Speaking of which, Dan Kimball at Vintage Faith has a post on the Missional St. Patrick, noticing how he had been scorned by the officials in Rome and England for hanging around scoundrels and sinners, rather than making enclaves in the pagan Ireland. (And yes, this is being posted on Tuesday - sadly, late - while St. Pat's day was supposed to be celebrated on Saturday due to Holy Week. But I think it's a nice culmination of events.) Here are a couple other links on poor misunderstood St. Patrick, the one-time Briton slave and then missionary to Ireland (who did not, apparently, drive out the snakes via the Pied Piper). Blarmey!
Tony Jones is considering why Liberal and Conservative Christians are so boring.
James Dobson wonders, "Where have all the cowboys gone?" No, wait. Who will lead the conservative Christian movement now that the Grahams, Falwells and Colsons are fading away? Here's another question: Will there be a conservative Christian movement in a similar form as there is now in the next generation? Or will American Christianity (in particular, Protestant Christianity) be more fractured than ever before. Or rather, hopefully, find more common ground and begin acting as a large unit?
The Christian Vision Project this year is asking, "Is our Gospel too small?" I think that's a great question. Tim Keel responds that the word "Gospel" is now short-hand for many of a truncated view of how one gets to heaven.
Asking "Is our gospel too small?" implies that something is off kilter—that somehow we have gone off course in the way we answer "the gospel question." But it may not be just our gospel that is too small. It may be that we have been living in a world that was too small—the small, reduced world of modernity.Scot McKnight's response is that our vision of the gospel needs to be more robust, more fully-dimensional. I'll include two of his "8 Marks of a Robust Gospel":
One of the features of the modern world was "reductionism": the belief that complex things can always be reduced to simpler or more fundamental things. To reduce something is to take it out of context and to take it apart. Church leaders have become experts at reductionism. Ministries that are successful in one context are reduced to "models" that we try to duplicate in other contexts. Sometimes such reductionism is effective. But when we use reductionism indiscriminately, we end up in a world so simplified it is barely recognizable.
So in a modern world, we tend to reduce the complexity and diversity of the Scriptures to simple systems, even when our systems flatten the diversity and integrity of the biblical witness. We reduce our sermons to consumer messages that reduce God to a resource that helps the individual secure a reduced version of the "abundant life" Jesus promised (John 10:10).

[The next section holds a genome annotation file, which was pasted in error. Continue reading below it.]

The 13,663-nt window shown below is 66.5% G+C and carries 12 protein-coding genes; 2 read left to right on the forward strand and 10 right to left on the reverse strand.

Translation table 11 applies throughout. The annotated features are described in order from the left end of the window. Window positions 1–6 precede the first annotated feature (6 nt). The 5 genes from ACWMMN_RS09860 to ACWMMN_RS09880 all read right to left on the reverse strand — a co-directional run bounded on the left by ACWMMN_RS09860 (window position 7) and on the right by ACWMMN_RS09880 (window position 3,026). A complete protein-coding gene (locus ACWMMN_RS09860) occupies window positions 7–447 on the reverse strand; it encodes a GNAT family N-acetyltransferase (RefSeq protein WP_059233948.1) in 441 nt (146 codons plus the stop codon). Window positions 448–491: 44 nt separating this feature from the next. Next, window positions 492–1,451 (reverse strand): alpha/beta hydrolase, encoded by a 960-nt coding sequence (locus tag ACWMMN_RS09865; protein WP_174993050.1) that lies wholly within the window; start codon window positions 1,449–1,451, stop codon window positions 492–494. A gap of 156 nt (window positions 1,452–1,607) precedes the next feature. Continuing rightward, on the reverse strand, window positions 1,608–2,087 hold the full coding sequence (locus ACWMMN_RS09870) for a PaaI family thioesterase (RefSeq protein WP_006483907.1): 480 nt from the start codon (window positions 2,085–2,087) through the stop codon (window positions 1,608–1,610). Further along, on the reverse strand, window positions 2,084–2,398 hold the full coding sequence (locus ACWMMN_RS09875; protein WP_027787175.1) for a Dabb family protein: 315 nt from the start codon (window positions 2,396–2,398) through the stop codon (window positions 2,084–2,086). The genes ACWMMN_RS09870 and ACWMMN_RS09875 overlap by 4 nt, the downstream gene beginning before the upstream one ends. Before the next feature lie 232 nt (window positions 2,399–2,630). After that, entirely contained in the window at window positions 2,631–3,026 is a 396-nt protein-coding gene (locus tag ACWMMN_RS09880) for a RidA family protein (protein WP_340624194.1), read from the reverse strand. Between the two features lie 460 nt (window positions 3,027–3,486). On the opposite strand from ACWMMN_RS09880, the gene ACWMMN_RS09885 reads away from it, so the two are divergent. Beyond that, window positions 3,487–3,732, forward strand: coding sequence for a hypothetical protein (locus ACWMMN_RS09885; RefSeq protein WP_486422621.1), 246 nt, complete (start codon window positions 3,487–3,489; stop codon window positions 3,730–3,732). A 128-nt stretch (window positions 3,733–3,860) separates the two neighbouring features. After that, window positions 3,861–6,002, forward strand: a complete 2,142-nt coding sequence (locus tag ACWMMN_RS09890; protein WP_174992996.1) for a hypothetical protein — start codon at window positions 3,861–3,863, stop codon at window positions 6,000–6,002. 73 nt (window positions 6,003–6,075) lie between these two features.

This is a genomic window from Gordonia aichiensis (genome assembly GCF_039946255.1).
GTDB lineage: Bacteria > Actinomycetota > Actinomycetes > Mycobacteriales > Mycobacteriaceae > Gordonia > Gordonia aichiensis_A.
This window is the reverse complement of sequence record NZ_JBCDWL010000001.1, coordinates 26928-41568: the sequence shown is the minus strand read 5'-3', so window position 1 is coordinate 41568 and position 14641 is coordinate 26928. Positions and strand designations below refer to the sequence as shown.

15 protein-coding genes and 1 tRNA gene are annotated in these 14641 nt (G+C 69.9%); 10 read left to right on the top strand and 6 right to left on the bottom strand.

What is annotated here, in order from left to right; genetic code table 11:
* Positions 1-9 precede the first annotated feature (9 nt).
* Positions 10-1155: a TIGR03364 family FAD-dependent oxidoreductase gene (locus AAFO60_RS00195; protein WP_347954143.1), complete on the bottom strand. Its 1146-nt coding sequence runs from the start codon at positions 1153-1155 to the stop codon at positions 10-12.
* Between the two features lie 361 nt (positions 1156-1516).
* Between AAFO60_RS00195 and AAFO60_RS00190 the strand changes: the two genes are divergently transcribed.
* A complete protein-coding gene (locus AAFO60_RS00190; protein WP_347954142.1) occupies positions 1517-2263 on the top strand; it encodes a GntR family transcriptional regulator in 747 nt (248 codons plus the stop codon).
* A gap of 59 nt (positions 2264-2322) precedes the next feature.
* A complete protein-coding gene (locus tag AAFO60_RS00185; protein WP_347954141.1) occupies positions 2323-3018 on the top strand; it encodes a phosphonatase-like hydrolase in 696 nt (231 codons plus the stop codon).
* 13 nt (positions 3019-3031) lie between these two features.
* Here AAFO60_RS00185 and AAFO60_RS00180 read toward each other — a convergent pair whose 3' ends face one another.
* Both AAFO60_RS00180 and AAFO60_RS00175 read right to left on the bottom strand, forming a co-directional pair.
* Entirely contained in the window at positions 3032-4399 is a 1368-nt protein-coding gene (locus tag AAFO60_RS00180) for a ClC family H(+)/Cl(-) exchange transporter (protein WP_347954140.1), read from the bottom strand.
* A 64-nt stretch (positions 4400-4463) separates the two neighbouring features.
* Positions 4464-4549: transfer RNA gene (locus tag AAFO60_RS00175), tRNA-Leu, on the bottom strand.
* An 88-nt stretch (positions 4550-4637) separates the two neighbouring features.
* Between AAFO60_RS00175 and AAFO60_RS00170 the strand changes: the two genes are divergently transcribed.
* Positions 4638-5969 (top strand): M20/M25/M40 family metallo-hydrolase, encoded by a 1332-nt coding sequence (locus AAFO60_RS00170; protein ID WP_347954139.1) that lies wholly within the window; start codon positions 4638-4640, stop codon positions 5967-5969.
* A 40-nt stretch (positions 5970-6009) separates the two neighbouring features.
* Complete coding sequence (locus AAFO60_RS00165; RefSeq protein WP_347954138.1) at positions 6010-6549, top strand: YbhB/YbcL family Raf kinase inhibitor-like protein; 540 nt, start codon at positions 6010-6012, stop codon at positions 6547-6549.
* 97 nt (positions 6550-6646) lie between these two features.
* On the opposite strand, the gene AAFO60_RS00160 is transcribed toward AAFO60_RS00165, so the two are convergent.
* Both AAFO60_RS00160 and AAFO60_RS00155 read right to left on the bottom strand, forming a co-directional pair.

And the gospel itself gets reduced to a simplified framework of a few easily memorized steps.
2. The robust gospel places transactions in the context of persons. When the gospel is reduced to a legal transaction shifting our guilt to Christ and Christ's righteousness to us, the gospel focuses too narrowly on a transaction and becomes too impersonal. We dare not deny transaction or what's called double imputation, but the gospel is more than the transactions of imputation. The robust gospel of the Bible is personal—it is about God the Father, God the Son, and God the Spirit. It is about you and me as persons encountering that personal, three-personed God.
Indeed, more often than not in the New Testament, the gospel is linked explicitly to a person. It is the "gospel of Christ" or the "gospel of God." Jesus calls people to lose their life "for my sake" and, to say the same thing differently, "for the sake of the gospel" (Mark 8:35; 10:29). Paul preached the "gospel of God" (1 Thess. 2:9) and the "gospel of Christ" (3:2) and "the glorious gospel of the blessed God" (1 Tim. 1:11). Paul tells us that the gospel is the glorious power of God's Spirit to transform broken image-bearers into the glory of God that can be seen in the face of the perfect image-bearer, Jesus Christ (2 Cor. 3:18–4:6). In our proclamation, too, the focus of the gospel must be on God as person and our encountering that personal God in the face of Jesus Christ through the power of the Spirit...
7. A robust gospel includes the robust Spirit of God. How often do we hear about the Spirit of God in our gospel preaching? To our shame, the Spirit has been defined out of the gospel. But notice these words from the New Testament's most notorious gospeler, Paul: "For I will not venture to speak of anything except what Christ has accomplished through me to win obedience from the Gentiles, by word and deed, by the power of signs and wonders, by the power of the Spirit of God, so that from Jerusalem and as far around as Illyricum I have fully proclaimed the good news of Christ" (Rom. 15:18–19). For Paul, the gospel, the power of God unto salvation (1:16), was also the "power of the Spirit of God." Again, "In him you also, when you had heard the word of truth, the gospel of your salvation, and had believed in him, were marked with the seal of the promised Holy Spirit; this is the pledge of our inheritance toward redemption as God's own people, to the praise of his glory" (Eph. 1:13–14). Jesus, too, said, "But if it is by the Spirit of God that I cast out demons, then the kingdom of God has come to you" (Matt. 12:28). The gospel is animated by God's powerful Spirit, and its result is Spirit-empowerment for new living.